Traders watch out: Keep records of goods stolen, freebies or pay GST
Tax experts say the new rules will create an accounting nightmare as most of the smaller businesses are yet to use computers to record daily transactions and still rely on hand-written note books.business Updated: Apr 20, 2017 22:33 IST
Traders and businessmen are likely to end up paying higher tax under the new Goods and Services Tax (GST regime if they are careless in maintaining detailed records of merchandise lost in transport, stolen or destroyed.
Records of free samples and gifts to consumers will also have to be maintained in details under the new tax regime that will kick in from July 1 and is touted as the biggest tax reform since Independence.
Taxpayers also cannot erase, over-write in their books of account, according to the draft GST rules put out by the finance ministry.
“Any entry in registers, accounts and documents shall not be erased, effaced or overwritten, and all incorrect entries shall be scored out under attestation and thereafter correct entry shall be recorded,” it said.
Tax experts say the new rules will create an accounting nightmare as most of the smaller businesses are yet to use computers to record daily transactions and still rely on hand-written note books.
“This may also pose as compliance challenge for small businesses who may be using readily available basic accounting software,” said Preeti Khurana of ClearTax.com, which helps businessmen compute taxes with its accounting software.
“The new draft rules require maintenance of trail of each deleted or edited entry, in electronic records,” she said.
Where registers and other documents are maintained electronically, there must be a log of every entry edited or deleted.
“Unless proved otherwise, if any documents, registers, or any books of account belonging to a registered person are found at any premises other than those mentioned in the certificate of registration, they shall be presumed to be maintained by the said registered person ,” the rules stated.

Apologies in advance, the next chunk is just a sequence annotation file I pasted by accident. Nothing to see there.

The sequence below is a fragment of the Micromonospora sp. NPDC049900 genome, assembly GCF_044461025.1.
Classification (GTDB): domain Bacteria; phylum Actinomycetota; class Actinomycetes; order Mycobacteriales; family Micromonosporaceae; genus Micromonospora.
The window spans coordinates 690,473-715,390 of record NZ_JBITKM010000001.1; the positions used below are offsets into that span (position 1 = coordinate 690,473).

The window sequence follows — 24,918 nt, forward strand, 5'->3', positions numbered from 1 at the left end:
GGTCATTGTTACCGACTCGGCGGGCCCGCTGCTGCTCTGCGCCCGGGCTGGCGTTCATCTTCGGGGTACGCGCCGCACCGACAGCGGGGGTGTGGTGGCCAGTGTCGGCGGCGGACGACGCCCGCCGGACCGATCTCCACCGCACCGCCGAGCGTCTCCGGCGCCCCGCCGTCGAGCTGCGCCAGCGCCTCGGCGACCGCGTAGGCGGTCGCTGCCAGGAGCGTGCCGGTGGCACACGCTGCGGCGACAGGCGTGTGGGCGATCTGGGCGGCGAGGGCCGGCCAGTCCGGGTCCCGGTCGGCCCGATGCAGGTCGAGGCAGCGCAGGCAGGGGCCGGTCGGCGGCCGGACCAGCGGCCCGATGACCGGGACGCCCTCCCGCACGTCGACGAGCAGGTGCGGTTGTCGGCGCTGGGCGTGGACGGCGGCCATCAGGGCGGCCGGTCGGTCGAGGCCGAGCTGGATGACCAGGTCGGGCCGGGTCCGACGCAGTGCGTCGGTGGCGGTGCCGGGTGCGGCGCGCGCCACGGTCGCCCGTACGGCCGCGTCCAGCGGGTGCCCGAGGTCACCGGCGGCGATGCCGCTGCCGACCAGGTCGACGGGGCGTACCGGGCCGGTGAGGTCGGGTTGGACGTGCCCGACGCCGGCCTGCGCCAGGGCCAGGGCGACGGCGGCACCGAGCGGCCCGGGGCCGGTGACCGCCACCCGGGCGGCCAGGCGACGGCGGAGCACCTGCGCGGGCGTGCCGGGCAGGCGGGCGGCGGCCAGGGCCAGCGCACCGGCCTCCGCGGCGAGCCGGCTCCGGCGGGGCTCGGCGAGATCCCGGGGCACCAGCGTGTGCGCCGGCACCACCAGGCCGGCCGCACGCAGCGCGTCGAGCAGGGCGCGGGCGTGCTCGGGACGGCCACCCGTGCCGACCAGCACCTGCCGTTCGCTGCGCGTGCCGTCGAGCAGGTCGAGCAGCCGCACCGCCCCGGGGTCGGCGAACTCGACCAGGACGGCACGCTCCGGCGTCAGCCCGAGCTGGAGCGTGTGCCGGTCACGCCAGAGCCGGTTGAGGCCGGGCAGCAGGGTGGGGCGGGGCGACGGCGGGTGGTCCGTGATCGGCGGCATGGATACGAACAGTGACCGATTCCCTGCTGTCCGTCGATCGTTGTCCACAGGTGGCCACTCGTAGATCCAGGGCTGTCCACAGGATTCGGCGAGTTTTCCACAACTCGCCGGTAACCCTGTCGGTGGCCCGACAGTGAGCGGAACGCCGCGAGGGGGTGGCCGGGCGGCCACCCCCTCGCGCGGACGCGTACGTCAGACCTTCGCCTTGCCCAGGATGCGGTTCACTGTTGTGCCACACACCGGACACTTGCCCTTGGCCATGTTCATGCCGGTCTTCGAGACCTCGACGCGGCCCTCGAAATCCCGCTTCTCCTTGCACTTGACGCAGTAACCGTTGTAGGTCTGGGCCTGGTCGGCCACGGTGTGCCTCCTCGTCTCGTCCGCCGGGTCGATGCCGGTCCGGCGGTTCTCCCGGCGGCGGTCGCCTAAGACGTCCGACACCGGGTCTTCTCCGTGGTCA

The rules also mandate maintaining separate account or records for each activity, including manufacturing, trading and provision of services.
“A true and correct account of the goods or services” with relevant documents, including invoices, bills of supply, delivery challans, credit notes, debit notes, receipt, payment and refund vouchers and e-way bills will have to be maintained under the new GST regime.
The rules stipulate maintaining of accounts of stock for each commodity received and supplied with clear details of “the opening balance, receipt, supply, goods lost, stolen, destroyed, written off or disposed of by way of gift or free samples and balance of stock including raw materials, finished goods, scrap and wastage thereof”.
Also, a separate account of advances received, paid and adjustments will have to be maintained. Alongside, details of tax payable, tax collected and paid, input tax, input tax credit claimed, together with a register of tax invoice, credit note, debit note, delivery challan issued or received during any tax period will have to be maintained.
Particulars including name and address of suppliers as well as those receiving the supplies will have to be kept.
Manufacturers have to maintain monthly production accounts, showing the quantitative details of raw materials or services used in the manufacture and quantitative details of the goods so manufactured, including the waste and by-products thereof.
Service providers, on the other hand, will have to maintain the accounts showing the quantitative details of goods used in the provision of each service, details of input services utilised and the services supplied.
All physical records, including invoices, bills of supply, credit and debit notes, and delivery challans have to be preserved for a particular period to be provided in the GST laws.
A proper back-up of electronic records will have to be maintained and preserved in a manner that the information can be restored within reasonable period of time in the event of destruction of such records due to accidents or natural causes.